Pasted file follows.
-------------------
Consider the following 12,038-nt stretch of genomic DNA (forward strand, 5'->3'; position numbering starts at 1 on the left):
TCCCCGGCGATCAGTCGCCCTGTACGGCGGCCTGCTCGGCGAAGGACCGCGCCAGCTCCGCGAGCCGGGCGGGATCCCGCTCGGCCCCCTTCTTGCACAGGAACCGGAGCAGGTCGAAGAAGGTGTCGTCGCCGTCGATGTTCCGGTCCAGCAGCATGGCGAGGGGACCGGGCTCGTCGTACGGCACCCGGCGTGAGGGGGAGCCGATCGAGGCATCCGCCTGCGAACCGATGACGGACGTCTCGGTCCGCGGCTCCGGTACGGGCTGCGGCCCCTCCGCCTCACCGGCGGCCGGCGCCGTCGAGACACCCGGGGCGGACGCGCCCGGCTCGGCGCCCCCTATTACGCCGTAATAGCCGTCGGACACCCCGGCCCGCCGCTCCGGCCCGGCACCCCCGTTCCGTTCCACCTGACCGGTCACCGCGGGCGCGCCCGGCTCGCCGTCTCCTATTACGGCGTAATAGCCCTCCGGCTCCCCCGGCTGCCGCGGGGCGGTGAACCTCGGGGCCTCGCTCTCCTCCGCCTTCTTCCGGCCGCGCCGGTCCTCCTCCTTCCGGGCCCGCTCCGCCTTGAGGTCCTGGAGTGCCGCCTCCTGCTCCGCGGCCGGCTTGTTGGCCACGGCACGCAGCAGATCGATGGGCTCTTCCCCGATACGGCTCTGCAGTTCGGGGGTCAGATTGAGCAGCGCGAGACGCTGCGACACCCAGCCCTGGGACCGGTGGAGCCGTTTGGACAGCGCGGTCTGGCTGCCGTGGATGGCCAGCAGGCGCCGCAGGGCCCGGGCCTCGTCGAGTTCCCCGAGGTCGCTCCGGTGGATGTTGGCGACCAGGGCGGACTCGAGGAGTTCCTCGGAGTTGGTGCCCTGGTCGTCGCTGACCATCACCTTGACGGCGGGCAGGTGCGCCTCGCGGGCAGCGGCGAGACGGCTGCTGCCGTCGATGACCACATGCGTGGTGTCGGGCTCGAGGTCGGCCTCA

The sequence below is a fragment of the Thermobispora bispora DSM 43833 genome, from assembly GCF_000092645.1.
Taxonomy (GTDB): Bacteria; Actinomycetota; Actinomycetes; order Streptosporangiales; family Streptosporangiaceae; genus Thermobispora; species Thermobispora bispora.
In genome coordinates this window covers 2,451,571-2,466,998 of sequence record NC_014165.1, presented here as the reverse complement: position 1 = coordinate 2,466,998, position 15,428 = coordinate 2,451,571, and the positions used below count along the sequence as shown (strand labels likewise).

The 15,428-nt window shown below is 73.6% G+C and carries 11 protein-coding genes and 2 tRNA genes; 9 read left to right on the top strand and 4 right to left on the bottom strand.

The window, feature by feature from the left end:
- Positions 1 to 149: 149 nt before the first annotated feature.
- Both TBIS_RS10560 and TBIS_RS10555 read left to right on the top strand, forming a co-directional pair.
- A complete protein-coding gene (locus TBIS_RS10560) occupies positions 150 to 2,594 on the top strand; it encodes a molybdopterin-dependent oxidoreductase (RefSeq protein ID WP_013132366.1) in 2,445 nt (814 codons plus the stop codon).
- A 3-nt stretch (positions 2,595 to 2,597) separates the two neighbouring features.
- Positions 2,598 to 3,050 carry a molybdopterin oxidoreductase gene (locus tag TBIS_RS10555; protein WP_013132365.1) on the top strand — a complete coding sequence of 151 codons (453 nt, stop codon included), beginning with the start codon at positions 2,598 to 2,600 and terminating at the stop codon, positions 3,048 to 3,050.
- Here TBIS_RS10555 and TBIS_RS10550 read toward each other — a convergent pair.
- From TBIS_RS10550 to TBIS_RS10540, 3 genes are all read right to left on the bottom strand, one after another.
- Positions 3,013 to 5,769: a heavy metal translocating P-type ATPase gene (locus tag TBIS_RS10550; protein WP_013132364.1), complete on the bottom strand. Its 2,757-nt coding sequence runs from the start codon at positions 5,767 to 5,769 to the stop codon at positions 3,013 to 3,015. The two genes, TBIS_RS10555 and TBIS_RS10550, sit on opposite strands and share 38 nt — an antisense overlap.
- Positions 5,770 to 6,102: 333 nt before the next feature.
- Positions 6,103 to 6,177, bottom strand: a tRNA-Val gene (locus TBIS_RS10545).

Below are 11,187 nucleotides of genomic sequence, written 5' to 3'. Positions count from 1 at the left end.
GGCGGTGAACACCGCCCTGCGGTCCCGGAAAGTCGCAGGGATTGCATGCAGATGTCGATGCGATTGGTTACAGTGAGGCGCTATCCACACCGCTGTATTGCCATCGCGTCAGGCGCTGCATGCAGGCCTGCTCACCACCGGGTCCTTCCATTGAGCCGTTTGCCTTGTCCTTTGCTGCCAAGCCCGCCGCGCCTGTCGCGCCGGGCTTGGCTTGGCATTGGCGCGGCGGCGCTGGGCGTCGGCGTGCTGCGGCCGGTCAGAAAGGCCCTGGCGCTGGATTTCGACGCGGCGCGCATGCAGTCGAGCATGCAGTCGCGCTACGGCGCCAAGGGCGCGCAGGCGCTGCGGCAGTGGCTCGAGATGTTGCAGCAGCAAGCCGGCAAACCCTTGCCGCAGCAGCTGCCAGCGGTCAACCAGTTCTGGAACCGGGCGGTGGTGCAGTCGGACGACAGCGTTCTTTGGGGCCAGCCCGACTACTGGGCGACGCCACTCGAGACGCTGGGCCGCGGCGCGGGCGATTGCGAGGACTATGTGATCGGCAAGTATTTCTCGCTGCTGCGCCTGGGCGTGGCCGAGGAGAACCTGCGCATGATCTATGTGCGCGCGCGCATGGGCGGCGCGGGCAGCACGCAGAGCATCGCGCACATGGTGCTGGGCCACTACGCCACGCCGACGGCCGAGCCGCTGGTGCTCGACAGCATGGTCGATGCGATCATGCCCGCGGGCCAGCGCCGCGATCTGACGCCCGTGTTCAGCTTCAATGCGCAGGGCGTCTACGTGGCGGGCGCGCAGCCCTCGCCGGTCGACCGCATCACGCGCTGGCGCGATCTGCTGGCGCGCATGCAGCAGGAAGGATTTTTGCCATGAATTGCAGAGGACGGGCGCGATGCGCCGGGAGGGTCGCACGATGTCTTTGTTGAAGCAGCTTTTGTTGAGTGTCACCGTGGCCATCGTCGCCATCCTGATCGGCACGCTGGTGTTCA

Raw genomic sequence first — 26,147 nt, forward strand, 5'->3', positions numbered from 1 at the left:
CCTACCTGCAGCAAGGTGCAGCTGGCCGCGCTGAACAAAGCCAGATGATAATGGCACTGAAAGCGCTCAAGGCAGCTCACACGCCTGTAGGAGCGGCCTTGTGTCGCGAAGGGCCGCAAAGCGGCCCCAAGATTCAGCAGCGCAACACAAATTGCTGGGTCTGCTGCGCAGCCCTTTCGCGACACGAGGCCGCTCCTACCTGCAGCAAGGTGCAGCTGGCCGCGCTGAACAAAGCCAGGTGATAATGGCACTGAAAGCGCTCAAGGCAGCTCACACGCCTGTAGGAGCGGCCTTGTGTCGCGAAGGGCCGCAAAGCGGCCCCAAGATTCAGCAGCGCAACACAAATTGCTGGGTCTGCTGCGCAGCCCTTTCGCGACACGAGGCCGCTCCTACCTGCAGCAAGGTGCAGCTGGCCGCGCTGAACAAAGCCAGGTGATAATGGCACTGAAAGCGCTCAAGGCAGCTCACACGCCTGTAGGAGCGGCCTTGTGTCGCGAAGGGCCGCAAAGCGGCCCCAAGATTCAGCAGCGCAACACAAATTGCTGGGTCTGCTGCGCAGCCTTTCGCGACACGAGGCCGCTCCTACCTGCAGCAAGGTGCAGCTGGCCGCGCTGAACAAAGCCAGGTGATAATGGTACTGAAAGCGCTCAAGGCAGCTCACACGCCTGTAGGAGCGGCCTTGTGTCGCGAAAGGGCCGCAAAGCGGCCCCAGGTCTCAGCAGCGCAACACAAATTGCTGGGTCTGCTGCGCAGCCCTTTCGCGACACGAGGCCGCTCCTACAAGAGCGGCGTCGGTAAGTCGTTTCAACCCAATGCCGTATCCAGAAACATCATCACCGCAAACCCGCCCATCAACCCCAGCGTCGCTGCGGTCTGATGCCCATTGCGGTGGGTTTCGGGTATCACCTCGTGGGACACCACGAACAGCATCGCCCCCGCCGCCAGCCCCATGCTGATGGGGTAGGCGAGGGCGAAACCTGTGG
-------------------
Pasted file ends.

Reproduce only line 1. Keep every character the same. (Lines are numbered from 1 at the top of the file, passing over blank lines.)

Consider the following 12,038-nt stretch of genomic DNA (forward strand, 5'->3'; position numbering starts at 1 on the left):